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How do I get rid of codling moth?
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Codling moths lay their eggs on apples and pears. The eggs eventually develop into larva that bore into the fruit. It is the larva or worm that becomes a worry to gardeners and fruit growers.
Over the past few years, many products to control codling moth have been taken off the market or their use has been restricted to professionals only. However, a few effective products remain on the market, both old and new.
Mike Pace, Extension agriculture agent and Tony McCammon, horticulture assistant, both from Box Elder County, conducted trials last year to determine which products are most effective against codling moth. Their findings follow.
· The most important finding is controlling the first generation of the pest, including timing the spray to coincide with the results of Utah State University’s trapping and monitoring. Other important practices include spraying for proper coverage and thinning the apples appropriately. When two apples touch because of inadequate thinning, spray coverage is diminished. One small, unprotected spot leaves an entrance to the apple that a worm will likely find.
· Some products work better than others. The most successful insecticides are Sevin and Malathion. Sevin is 89 percent effective and Malathion gives 75 percent protection when each is sprayed according to label instructions. For most homeowners, this amount of control is acceptable.
· Organic controls that were tried include Syd-X (coddling moth virus), Last Call (pheromone attract and kill product) and apple bags. Syd-X is not readily available for homeowner use, but showed great promise with 70 percent control. It may be on the market in the next few years, but is expected to be expensive. Last Call was found to be a little worse than not spraying at all. It did a great job of attracting the moths, but did very little to kill them. The apple bags had a 98 percent success rate after two cover sprays were applied before putting bags on the apples. The down-side to apple bags is the time spent placing a bag around each apple, then removing it later in the year. Apple bags, which can be found on the Internet, are specially designed to protect apples, but not damage them.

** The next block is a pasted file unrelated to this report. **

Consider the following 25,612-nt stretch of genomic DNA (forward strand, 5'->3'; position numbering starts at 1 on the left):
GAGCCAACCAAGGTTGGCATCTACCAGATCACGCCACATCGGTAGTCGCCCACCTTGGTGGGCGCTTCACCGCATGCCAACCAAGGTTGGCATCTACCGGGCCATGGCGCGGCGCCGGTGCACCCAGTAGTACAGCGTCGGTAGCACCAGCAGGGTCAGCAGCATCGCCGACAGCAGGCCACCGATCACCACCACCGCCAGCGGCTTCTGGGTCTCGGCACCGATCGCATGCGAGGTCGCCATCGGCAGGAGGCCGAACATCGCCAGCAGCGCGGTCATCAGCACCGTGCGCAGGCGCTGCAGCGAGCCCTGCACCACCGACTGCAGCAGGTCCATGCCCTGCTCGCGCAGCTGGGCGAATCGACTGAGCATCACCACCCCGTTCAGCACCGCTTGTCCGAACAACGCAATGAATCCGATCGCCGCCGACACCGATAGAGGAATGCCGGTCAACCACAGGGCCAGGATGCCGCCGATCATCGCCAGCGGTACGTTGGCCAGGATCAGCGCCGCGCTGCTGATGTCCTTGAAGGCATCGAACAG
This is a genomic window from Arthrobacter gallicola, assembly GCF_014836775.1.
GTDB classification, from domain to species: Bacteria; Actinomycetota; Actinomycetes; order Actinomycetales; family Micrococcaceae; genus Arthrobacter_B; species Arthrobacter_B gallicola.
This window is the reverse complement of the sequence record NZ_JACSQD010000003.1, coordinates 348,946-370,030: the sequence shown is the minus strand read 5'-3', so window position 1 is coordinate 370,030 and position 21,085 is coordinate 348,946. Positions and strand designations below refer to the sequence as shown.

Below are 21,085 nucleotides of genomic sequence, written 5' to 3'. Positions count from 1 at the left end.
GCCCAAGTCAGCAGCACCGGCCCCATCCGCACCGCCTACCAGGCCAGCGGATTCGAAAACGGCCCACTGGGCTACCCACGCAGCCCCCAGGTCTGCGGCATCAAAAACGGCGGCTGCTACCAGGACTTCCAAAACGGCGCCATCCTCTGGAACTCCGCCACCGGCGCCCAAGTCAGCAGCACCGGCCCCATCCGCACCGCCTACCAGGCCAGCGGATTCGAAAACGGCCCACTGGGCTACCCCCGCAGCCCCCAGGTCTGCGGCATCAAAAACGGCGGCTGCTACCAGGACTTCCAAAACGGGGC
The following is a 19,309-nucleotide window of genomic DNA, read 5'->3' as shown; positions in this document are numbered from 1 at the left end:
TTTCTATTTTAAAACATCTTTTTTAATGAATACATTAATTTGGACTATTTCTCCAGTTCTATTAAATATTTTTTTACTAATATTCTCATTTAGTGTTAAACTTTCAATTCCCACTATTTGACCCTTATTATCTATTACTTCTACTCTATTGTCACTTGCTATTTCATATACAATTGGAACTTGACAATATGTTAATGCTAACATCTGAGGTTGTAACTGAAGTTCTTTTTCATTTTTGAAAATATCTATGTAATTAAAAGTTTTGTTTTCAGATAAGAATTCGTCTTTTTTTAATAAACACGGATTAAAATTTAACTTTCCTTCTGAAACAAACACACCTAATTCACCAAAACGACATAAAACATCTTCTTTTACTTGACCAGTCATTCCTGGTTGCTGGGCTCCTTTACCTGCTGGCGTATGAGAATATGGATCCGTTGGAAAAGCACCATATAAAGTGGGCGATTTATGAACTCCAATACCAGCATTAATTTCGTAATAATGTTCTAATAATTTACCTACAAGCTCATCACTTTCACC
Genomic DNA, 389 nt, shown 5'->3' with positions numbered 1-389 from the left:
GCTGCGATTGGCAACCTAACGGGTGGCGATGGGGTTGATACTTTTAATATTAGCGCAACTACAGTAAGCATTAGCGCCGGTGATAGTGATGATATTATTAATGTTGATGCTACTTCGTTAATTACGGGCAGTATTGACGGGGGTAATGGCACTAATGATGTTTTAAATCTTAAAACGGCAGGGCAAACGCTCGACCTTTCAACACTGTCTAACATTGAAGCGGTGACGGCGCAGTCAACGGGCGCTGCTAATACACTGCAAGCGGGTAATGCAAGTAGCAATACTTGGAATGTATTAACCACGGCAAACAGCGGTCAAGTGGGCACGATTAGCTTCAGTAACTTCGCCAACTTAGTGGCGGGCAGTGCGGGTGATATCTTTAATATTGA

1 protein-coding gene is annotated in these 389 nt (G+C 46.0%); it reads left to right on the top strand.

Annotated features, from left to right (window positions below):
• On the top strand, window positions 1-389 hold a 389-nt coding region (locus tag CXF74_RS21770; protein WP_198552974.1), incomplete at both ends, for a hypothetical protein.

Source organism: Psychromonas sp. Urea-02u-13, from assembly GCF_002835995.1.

· Another product not included in the trial, but which is reportedly successful, is Spinosad. Sold under different trade names, this organic product is derived from the fermentation of a naturally-occurring organism. It has proven successful in some research applications. As with all products, be sure to read and follow all label instructions carefully when applying.
· Contact your local county Extension office for the specific timing of coddling moth control in your area.
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